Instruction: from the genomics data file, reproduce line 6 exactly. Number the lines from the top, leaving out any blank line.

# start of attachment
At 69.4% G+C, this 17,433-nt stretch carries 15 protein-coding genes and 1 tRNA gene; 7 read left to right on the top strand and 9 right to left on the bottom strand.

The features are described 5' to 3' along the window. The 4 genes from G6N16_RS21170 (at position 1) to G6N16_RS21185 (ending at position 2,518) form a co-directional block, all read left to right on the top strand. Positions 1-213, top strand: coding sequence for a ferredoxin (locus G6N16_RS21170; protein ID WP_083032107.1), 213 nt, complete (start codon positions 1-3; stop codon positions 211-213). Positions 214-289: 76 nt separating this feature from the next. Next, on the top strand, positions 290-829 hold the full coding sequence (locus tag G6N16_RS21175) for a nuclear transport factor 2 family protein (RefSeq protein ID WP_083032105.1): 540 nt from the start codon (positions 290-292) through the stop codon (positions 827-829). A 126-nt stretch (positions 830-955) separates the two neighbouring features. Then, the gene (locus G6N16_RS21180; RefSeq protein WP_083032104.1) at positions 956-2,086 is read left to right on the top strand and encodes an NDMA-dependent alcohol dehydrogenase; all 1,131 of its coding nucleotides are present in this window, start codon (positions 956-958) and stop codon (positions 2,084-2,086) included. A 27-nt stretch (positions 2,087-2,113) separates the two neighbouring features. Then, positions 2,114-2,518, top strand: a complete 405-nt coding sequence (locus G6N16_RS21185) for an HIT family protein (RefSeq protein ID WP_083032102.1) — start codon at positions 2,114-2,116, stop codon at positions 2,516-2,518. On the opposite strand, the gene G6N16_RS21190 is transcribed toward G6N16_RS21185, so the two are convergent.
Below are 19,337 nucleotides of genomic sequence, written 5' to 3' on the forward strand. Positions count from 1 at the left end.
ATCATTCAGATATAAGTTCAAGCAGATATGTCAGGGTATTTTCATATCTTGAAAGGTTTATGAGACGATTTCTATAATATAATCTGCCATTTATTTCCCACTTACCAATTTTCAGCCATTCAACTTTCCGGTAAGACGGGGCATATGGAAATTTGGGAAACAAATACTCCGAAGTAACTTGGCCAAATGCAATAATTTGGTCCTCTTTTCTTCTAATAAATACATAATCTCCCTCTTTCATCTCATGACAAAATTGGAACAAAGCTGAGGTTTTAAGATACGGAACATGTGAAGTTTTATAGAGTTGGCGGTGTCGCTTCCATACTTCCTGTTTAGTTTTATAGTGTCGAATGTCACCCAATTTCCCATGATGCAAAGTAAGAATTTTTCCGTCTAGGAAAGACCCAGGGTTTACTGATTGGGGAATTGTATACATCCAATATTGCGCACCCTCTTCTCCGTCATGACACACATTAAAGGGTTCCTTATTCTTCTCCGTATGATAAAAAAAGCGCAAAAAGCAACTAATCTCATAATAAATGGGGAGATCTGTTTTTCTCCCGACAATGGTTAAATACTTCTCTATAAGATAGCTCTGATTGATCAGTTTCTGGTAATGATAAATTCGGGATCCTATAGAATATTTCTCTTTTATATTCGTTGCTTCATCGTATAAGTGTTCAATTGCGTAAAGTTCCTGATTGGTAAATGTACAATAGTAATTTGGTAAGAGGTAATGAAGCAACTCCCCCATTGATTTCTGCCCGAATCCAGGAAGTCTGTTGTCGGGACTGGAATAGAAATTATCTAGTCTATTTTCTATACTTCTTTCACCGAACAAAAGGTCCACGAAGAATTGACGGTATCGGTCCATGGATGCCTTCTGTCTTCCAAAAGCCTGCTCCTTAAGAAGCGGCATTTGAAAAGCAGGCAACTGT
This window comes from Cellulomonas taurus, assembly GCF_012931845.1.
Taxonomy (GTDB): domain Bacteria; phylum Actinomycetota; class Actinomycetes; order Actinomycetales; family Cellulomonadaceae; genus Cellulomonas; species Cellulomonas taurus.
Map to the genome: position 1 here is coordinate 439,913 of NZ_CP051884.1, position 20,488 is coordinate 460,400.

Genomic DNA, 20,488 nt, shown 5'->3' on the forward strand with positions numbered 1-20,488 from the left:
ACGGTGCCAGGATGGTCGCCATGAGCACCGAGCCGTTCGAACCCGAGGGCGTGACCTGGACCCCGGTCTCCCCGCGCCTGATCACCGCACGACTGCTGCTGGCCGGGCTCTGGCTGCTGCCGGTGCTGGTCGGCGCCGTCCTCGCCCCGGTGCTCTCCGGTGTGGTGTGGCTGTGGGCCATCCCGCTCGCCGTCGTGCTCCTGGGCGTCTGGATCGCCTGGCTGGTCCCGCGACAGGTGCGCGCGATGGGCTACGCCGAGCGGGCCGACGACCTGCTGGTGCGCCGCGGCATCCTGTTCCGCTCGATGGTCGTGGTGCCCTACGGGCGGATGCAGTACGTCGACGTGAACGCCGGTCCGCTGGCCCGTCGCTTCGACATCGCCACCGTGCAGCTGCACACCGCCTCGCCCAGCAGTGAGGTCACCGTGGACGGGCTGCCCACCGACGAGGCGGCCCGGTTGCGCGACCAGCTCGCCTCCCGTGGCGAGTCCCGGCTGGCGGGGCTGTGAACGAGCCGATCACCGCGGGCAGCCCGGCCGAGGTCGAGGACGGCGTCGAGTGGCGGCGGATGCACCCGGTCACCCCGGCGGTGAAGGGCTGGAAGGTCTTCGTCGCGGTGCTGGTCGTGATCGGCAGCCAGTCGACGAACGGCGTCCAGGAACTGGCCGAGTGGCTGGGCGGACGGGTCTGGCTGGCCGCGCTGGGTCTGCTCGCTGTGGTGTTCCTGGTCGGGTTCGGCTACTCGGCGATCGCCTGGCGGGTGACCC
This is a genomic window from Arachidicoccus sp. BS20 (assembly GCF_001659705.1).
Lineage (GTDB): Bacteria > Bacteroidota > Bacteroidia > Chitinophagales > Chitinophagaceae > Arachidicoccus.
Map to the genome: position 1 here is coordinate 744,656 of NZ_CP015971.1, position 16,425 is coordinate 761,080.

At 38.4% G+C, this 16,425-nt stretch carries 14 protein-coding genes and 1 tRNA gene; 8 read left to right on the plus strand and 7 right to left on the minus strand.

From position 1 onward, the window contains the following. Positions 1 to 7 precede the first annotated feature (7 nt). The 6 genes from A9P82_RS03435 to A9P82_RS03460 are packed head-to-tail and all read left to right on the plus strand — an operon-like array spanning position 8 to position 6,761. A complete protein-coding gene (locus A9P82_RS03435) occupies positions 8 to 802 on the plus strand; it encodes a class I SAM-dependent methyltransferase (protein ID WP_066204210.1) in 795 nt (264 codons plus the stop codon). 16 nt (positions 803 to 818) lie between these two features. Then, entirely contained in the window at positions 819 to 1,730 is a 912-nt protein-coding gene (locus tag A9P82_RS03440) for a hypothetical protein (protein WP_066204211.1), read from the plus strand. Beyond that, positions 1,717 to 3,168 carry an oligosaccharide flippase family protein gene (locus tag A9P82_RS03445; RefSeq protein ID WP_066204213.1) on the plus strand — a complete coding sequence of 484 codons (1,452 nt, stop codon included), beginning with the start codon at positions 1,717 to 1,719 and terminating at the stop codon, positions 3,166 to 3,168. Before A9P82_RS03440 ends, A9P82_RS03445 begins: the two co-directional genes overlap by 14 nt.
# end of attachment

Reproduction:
Taxonomy (GTDB): domain Bacteria; phylum Actinomycetota; class Actinomycetes; order Actinomycetales; family Cellulomonadaceae; genus Cellulomonas; species Cellulomonas taurus.